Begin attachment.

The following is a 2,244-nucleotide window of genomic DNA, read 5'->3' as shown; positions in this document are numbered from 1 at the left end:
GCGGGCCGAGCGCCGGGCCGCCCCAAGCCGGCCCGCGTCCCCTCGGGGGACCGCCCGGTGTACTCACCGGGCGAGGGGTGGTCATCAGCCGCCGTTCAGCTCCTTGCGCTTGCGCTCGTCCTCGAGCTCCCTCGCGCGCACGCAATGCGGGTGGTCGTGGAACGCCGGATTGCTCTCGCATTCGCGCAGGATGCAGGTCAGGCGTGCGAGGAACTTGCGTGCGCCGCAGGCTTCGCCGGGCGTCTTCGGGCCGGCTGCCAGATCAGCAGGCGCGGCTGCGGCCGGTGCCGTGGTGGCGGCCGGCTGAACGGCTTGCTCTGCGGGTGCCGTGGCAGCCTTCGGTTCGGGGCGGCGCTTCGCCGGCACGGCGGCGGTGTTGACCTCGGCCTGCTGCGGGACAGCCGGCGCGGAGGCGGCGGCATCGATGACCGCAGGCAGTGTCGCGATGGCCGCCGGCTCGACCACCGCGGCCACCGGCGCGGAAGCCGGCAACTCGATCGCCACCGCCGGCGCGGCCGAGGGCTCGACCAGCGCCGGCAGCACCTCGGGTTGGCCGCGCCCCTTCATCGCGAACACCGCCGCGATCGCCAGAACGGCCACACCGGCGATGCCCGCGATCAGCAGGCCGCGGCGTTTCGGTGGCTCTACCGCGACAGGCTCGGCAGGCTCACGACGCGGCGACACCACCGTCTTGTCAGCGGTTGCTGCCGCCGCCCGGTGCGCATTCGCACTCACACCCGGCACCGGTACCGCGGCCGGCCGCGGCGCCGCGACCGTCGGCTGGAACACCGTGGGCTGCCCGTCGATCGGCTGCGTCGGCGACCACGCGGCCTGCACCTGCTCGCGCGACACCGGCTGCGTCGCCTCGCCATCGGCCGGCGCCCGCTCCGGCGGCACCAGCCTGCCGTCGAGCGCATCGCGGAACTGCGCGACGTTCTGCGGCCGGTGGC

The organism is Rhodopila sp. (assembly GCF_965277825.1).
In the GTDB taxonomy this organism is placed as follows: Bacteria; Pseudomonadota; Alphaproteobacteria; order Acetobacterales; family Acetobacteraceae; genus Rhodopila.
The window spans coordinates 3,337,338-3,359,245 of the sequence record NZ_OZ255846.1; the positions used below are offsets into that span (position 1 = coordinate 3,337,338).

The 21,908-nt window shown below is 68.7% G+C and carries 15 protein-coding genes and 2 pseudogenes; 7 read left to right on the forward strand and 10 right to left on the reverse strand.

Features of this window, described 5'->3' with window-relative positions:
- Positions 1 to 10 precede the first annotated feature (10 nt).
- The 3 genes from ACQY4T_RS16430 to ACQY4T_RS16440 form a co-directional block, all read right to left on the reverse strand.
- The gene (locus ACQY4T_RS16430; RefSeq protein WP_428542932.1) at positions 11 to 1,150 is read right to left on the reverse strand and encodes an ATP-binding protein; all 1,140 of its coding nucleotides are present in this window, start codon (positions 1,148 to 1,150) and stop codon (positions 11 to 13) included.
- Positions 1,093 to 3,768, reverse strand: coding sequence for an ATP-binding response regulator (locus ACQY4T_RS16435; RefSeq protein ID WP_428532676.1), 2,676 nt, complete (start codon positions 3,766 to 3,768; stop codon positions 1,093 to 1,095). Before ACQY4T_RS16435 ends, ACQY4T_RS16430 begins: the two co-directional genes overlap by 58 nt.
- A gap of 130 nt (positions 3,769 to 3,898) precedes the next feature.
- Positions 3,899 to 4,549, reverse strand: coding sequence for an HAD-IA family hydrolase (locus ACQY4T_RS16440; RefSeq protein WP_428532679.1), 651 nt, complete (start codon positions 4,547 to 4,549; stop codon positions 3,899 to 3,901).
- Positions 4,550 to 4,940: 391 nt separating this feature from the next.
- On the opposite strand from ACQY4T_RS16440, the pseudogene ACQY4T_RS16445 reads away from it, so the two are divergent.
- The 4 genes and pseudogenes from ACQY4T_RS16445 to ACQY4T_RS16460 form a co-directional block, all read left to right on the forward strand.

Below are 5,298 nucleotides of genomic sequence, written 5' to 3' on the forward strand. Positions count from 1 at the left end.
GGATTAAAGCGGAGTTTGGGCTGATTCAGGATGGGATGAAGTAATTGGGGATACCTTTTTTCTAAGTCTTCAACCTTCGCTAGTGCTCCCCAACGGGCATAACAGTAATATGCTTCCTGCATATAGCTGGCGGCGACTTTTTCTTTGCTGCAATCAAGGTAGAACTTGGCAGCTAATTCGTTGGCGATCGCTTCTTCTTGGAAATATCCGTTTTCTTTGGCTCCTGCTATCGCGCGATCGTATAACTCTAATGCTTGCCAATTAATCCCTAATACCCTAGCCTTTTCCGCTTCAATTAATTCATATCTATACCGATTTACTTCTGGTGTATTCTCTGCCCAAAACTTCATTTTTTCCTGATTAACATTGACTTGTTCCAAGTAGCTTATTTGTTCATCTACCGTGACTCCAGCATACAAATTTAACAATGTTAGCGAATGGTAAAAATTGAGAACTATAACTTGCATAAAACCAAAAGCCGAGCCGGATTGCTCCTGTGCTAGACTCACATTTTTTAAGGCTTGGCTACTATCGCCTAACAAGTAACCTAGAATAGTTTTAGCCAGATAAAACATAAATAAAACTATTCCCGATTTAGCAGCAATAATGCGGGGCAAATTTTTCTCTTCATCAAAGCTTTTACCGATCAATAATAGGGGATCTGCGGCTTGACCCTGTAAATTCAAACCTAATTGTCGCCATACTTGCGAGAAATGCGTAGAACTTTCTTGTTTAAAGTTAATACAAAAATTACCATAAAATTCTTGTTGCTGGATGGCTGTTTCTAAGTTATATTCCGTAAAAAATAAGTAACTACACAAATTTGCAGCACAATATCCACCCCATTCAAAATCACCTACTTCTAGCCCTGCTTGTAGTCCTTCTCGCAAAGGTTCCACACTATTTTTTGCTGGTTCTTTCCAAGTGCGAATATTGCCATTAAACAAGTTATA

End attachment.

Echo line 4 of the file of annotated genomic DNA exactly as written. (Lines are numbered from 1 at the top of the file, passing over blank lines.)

In the GTDB taxonomy this organism is placed as follows: Bacteria; Pseudomonadota; Alphaproteobacteria; order Acetobacterales; family Acetobacteraceae; genus Rhodopila.